ECFR has just launched the second edition of its European Foreign Policy Scorecard, which gives the EU grades for how it dealt with different international challenges over the last year (full disclosure: I am a minor contributor to the project). Here are the headline scores and analyses:
- China (overall grade ‘C’) – Europe hoped to strengthen its approach to China in 2011, but Europe’s crisis turned into China’s opportunity, with European nations fighting each for Chinese markets, investments and cash.
- Middle East and North Africa (C+) – The Arab Awakening took everybody by surprise, but EU member states have so far failed to deliver on the promised ‘money, markets and mobility’. Libya highlighted some European divisions, and EU leaders have not yet developed a long term approach to the region.
- Russia (C+) – The EU achieved an impressive degree of unity when dealing with Moscow, and there were concrete results in areas like trade. The impending return of Vladimir Putin, however, is ending a period of wishful thinking over its engagement with Russia.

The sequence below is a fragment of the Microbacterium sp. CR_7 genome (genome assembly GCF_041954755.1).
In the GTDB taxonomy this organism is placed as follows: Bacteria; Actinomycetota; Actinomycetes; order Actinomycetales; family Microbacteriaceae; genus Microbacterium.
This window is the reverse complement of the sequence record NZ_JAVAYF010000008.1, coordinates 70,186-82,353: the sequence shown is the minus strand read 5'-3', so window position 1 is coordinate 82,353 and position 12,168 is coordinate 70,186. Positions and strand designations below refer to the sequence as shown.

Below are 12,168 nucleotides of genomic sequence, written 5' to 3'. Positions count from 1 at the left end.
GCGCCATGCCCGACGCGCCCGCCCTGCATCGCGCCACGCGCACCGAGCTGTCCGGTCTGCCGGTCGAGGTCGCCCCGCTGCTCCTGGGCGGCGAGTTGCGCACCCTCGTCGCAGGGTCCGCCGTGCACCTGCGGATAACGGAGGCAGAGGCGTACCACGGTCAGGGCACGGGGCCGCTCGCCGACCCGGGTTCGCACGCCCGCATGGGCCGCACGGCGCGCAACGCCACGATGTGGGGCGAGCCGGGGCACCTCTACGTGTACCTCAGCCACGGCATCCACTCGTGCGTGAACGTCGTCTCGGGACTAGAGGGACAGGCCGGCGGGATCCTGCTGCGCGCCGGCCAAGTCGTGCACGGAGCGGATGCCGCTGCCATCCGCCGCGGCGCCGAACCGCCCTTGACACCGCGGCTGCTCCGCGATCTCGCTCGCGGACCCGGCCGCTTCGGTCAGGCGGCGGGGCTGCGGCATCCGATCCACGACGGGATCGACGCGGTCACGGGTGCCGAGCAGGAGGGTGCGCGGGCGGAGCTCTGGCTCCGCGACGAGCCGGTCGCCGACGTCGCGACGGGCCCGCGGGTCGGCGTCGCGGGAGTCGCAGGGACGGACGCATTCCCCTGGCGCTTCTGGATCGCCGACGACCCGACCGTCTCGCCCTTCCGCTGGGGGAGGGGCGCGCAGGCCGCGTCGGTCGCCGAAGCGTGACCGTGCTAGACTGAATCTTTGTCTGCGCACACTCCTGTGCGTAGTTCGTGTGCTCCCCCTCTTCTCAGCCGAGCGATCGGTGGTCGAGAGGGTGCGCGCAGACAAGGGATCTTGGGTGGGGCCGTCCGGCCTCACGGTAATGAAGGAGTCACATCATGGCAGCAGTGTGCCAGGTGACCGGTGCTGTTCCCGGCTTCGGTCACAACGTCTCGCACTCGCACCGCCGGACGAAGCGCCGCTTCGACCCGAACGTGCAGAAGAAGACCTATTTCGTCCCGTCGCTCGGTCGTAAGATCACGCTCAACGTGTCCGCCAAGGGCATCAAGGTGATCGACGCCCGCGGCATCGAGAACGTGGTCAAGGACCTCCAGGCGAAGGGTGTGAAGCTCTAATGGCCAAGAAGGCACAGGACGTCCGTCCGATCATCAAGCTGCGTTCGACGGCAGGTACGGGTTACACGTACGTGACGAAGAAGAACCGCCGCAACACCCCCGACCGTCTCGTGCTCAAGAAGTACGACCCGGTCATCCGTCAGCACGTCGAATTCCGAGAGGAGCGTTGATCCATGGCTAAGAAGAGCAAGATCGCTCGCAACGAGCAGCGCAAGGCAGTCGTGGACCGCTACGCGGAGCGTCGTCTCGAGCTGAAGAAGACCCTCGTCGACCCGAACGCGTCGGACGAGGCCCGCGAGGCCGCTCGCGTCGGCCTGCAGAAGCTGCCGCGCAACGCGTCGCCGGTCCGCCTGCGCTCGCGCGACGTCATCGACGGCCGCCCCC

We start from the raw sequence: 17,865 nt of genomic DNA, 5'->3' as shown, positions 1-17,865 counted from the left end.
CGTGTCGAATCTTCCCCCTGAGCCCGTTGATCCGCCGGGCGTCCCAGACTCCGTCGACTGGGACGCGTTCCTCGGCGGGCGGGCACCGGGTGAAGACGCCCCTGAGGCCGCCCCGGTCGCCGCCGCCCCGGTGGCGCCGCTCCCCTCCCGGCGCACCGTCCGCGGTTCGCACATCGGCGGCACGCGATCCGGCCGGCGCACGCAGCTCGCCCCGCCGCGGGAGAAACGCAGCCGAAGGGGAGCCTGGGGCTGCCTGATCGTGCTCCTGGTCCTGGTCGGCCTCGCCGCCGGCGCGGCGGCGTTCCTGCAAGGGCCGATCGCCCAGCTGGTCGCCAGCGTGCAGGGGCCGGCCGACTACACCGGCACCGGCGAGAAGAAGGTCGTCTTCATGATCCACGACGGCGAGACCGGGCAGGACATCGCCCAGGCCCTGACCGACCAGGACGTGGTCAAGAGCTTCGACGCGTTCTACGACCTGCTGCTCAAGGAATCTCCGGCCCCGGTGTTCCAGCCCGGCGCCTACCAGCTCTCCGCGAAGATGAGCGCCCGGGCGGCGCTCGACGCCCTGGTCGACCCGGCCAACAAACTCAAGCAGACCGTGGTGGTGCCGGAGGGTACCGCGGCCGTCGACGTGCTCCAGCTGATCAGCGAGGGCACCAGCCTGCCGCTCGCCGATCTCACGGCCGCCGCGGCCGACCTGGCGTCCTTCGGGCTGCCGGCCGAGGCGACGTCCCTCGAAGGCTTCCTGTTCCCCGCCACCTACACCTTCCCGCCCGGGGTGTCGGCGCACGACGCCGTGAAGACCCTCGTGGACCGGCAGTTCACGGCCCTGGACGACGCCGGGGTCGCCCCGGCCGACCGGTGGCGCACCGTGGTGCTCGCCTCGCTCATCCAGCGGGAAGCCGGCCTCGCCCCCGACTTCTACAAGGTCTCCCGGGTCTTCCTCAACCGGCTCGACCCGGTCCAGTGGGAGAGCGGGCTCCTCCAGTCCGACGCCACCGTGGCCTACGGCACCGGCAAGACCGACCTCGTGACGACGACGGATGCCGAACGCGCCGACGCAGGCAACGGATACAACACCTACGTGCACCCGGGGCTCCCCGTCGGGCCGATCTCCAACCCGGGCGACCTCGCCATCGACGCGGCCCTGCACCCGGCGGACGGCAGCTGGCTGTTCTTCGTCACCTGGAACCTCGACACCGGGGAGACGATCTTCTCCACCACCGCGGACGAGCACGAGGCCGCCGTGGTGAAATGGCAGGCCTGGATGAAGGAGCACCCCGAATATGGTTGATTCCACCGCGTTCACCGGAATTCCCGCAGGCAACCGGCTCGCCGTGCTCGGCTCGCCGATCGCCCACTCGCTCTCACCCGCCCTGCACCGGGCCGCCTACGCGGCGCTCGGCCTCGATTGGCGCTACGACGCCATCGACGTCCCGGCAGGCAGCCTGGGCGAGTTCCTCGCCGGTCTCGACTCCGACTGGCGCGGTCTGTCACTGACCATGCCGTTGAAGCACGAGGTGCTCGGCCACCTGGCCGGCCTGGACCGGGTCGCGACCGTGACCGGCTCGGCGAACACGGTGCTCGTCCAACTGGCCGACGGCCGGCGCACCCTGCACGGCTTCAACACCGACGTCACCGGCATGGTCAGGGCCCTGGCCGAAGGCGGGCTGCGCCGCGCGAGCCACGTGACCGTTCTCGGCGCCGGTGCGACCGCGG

- United States (B-) – The US ‘leadership from behind’ in Libya showed that some European countries could play a dynamic international role and cooperate with the US. But it also revealed serious shortcomings in European capabilities, as the US starts pursuing its Asia First strategy at the expense of interest in Europe.
- Wider Europe (C+) – The EU achieved progress on issues such as enlargement in the Western Balkans, but relations with key regional player Turkey were (again) deeply troubled. There were only limited results in relations with Eastern Partnership countries.
- Multilateral issues and crisis management (B) – Securing a legally binding deal on reducing carbon emissions at Durban was one of several qualified European successes. But the efforts to stabilise the euro zone overshadowed these, for instance in the troubled G20 summit in Cannes.
There’s a great interactive website for the report here. Enjoy!